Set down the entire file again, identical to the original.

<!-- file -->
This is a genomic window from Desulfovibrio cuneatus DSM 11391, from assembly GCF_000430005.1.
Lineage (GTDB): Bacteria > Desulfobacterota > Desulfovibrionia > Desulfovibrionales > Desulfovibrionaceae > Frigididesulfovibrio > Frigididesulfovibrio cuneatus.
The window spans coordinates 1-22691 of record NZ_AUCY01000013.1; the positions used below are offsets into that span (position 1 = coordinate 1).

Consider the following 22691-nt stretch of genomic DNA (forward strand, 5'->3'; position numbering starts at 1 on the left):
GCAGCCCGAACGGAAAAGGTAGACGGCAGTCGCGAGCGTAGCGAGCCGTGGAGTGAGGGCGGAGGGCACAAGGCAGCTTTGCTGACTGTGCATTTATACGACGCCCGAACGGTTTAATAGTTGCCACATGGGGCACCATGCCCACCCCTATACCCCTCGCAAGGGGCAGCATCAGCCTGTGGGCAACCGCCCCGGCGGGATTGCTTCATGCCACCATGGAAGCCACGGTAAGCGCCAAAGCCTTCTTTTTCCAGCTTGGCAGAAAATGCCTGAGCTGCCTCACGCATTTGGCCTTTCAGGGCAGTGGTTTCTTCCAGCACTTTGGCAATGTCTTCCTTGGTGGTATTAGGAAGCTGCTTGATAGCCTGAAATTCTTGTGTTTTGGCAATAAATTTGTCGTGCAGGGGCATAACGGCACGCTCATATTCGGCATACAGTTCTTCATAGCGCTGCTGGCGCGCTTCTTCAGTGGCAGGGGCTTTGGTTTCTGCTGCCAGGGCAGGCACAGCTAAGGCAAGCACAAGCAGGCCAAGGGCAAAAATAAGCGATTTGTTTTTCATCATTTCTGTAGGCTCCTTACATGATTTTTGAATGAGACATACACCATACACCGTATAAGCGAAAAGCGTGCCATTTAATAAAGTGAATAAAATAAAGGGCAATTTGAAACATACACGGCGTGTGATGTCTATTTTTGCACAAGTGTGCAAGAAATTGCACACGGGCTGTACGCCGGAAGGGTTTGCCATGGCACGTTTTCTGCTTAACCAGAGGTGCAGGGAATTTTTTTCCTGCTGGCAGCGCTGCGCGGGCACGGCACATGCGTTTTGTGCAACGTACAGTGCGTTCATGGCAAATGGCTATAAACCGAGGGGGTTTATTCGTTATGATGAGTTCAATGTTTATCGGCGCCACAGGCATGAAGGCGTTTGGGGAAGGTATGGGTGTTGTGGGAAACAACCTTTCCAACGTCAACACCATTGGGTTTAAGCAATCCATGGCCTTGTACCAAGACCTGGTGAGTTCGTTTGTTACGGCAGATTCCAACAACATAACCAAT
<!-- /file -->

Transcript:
This is a genomic window from Desulfovibrio cuneatus DSM 11391, from assembly GCF_000430005.1.
Lineage (GTDB): Bacteria > Desulfobacterota > Desulfovibrionia > Desulfovibrionales > Desulfovibrionaceae > Frigididesulfovibrio > Frigididesulfovibrio cuneatus.
The window spans coordinates 1-22691 of record NZ_AUCY01000013.1; the positions used below are offsets into that span (position 1 = coordinate 1).

Consider the following 22691-nt stretch of genomic DNA (forward strand, 5'->3'; position numbering starts at 1 on the left):
GCAGCCCGAACGGAAAAGGTAGACGGCAGTCGCGAGCGTAGCGAGCCGTGGAGTGAGGGCGGAGGGCACAAGGCAGCTTTGCTGACTGTGCATTTATACGACGCCCGAACGGTTTAATAGTTGCCACATGGGGCACCATGCCCACCCCTATACCCCTCGCAAGGGGCAGCATCAGCCTGTGGGCAACCGCCCCGGCGGGATTGCTTCATGCCACCATGGAAGCCACGGTAAGCGCCAAAGCCTTCTTTTTCCAGCTTGGCAGAAAATGCCTGAGCTGCCTCACGCATTTGGCCTTTCAGGGCAGTGGTTTCTTCCAGCACTTTGGCAATGTCTTCCTTGGTGGTATTAGGAAGCTGCTTGATAGCCTGAAATTCTTGTGTTTTGGCAATAAATTTGTCGTGCAGGGGCATAACGGCACGCTCATATTCGGCATACAGTTCTTCATAGCGCTGCTGGCGCGCTTCTTCAGTGGCAGGGGCTTTGGTTTCTGCTGCCAGGGCAGGCACAGCTAAGGCAAGCACAAGCAGGCCAAGGGCAAAAATAAGCGATTTGTTTTTCATCATTTCTGTAGGCTCCTTACATGATTTTTGAATGAGACATACACCATACACCGTATAAGCGAAAAGCGTGCCATTTAATAAAGTGAATAAAATAAAGGGCAATTTGAAACATACACGGCGTGTGATGTCTATTTTTGCACAAGTGTGCAAGAAATTGCACACGGGCTGTACGCCGGAAGGGTTTGCCATGGCACGTTTTCTGCTTAACCAGAGGTGCAGGGAATTTTTTTCCTGCTGGCAGCGCTGCGCGGGCACGGCACATGCGTTTTGTGCAACGTACAGTGCGTTCATGGCAAATGGCTATAAACCGAGGGGGTTTATTCGTTATGATGAGTTCAATGTTTATCGGCGCCACAGGCATGAAGGCGTTTGGGGAAGGTATGGGTGTTGTGGGAAACAACCTTTCCAACGTCAACACCATTGGGTTTAAGCAATCCATGGCCTTGTACCAAGACCTGGTGAGTTCGTTTGTTACGGCAGATTCCAACAACATAACCAAT